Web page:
As used herein, the term “oxygenates” is defined to include, but is not necessarily limited to aliphatic alcohols, ethers, carbonyl compounds (aldehydes, ketones, carboxylic acids, carbonates, and the like), and also compounds containing hetero-atoms, such as, halides, mercaptans, sulfides, amines, and mixtures thereof. The aliphatic moiety will normally contain from about 1 to about 10 carbon atoms, such as from about 1 to about 4 carbon atoms.

Representative oxygenates include lower straight chain or branched aliphatic alcohols, their unsaturated counterparts, and their nitrogen, halogen and sulfur analogues. Examples of suitable oxygenate compounds include methanol; ethanol; n-propanol; isopropanol; C4-C10 alcohols; methyl ethyl ether; dimethyl ether; diethyl ether; di-isopropyl ether; methyl mercaptan; methyl sulfide; methyl amine; ethyl mercaptan; di-ethyl sulfide; di-ethyl amine; ethyl chloride; formaldehyde; di-methyl carbonate; di-methyl ketone; acetic acid; n-alkyl amines, n-alkyl halides, n-alkyl sulfides having n-alkyl groups of comprising the range of from about 3 to about 10 carbon atoms; and mixtures thereof. Particularly suitable oxygenate compounds are methanol, dimethyl ether, or mixtures thereof, most preferably methanol. As used herein, the term “oxygenate” designates only the organic material used as the feed. The total charge of feed to the reaction zone may contain additional compounds, such as diluents.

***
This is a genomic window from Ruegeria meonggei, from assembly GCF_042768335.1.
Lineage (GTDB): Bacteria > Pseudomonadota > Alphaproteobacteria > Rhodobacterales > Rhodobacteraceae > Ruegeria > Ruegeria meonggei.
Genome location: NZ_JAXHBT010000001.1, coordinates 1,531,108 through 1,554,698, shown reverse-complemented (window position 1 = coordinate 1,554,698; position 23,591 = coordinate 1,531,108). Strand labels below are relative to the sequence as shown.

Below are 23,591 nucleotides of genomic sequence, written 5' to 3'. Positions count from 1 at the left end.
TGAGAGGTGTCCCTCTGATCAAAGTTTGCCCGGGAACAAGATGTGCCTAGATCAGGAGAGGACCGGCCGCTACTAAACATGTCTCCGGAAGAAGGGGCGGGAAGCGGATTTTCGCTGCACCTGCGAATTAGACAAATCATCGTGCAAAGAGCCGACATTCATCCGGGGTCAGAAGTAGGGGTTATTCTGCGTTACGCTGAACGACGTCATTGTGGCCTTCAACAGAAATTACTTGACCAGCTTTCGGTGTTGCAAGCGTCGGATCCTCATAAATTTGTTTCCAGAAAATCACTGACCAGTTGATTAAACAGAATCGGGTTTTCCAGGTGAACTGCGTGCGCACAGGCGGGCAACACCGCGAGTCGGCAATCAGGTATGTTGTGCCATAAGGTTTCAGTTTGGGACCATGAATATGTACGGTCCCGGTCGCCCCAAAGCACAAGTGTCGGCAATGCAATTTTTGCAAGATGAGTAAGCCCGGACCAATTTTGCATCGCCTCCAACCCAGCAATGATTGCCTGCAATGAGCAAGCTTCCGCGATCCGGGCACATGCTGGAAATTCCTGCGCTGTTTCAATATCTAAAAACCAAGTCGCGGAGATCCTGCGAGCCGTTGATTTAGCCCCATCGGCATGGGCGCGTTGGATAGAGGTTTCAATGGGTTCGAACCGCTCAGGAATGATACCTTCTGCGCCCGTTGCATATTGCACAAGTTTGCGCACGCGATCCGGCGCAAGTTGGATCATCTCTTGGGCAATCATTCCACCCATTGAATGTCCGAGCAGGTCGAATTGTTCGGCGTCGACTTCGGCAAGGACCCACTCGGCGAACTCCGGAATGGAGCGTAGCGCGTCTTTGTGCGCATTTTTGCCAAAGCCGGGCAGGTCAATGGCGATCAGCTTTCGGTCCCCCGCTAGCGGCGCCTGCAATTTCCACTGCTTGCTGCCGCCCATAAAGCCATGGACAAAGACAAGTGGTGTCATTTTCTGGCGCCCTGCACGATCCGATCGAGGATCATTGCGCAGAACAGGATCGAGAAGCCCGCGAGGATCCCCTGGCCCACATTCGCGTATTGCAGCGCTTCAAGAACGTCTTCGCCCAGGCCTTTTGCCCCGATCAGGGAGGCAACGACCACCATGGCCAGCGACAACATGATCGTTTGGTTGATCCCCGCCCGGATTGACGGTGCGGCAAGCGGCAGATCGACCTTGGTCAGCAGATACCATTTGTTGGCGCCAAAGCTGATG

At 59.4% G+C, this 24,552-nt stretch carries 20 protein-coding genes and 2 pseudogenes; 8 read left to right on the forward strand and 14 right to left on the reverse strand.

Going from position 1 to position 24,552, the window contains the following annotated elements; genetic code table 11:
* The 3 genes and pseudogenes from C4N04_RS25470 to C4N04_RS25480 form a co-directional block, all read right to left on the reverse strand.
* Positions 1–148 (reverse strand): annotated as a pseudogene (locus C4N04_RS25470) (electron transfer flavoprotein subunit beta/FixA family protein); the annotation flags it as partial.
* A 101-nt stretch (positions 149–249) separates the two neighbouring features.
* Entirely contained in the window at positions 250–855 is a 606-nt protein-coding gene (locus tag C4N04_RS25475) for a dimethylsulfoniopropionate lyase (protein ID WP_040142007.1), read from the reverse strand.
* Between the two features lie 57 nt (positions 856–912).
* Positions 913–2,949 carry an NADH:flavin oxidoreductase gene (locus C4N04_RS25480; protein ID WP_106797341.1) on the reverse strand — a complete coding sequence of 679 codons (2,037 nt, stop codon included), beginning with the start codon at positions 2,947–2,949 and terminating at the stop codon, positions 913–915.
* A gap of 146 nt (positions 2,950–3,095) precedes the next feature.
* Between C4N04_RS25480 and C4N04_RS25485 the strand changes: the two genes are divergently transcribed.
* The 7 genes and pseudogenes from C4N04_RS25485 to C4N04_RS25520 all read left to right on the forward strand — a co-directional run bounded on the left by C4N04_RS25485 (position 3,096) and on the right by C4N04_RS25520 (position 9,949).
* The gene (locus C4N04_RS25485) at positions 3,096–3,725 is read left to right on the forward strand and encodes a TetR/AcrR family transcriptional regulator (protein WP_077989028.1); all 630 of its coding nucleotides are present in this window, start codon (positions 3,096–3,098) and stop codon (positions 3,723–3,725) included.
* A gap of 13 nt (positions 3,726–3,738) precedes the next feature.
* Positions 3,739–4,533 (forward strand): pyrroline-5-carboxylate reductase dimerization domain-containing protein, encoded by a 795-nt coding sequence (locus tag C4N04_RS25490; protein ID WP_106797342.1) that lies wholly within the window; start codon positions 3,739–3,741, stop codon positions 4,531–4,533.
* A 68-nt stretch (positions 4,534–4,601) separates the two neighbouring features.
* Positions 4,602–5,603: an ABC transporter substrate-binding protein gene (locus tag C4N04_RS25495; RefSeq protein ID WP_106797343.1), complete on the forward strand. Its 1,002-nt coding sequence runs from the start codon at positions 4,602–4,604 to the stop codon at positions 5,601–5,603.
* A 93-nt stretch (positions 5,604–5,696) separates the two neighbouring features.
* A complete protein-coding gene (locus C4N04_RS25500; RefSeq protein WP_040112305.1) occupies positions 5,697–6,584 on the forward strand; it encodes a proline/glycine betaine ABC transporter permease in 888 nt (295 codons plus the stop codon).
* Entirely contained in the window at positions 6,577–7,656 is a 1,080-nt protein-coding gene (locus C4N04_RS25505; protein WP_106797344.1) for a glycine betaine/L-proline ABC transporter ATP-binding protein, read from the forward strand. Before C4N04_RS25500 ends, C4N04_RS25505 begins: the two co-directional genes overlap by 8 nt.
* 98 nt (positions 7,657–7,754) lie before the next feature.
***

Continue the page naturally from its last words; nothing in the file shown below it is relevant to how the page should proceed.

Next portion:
In the present oxygenate conversion process, a feedstock comprising an organic oxygenate, optionally with one or more diluents, is contacted in the vapor phase in a reaction zone with a catalyst comprising the molecular sieve of the present invention at effective process conditions so as to produce the desired olefins. Alternatively, the process may be carried out in a liquid or a mixed vapor/liquid phase. When the process is carried out in the liquid phase or a mixed vapor/liquid phase, different conversion rates and selectivities of feedstock-to-product may result depending upon the catalyst and the reaction conditions.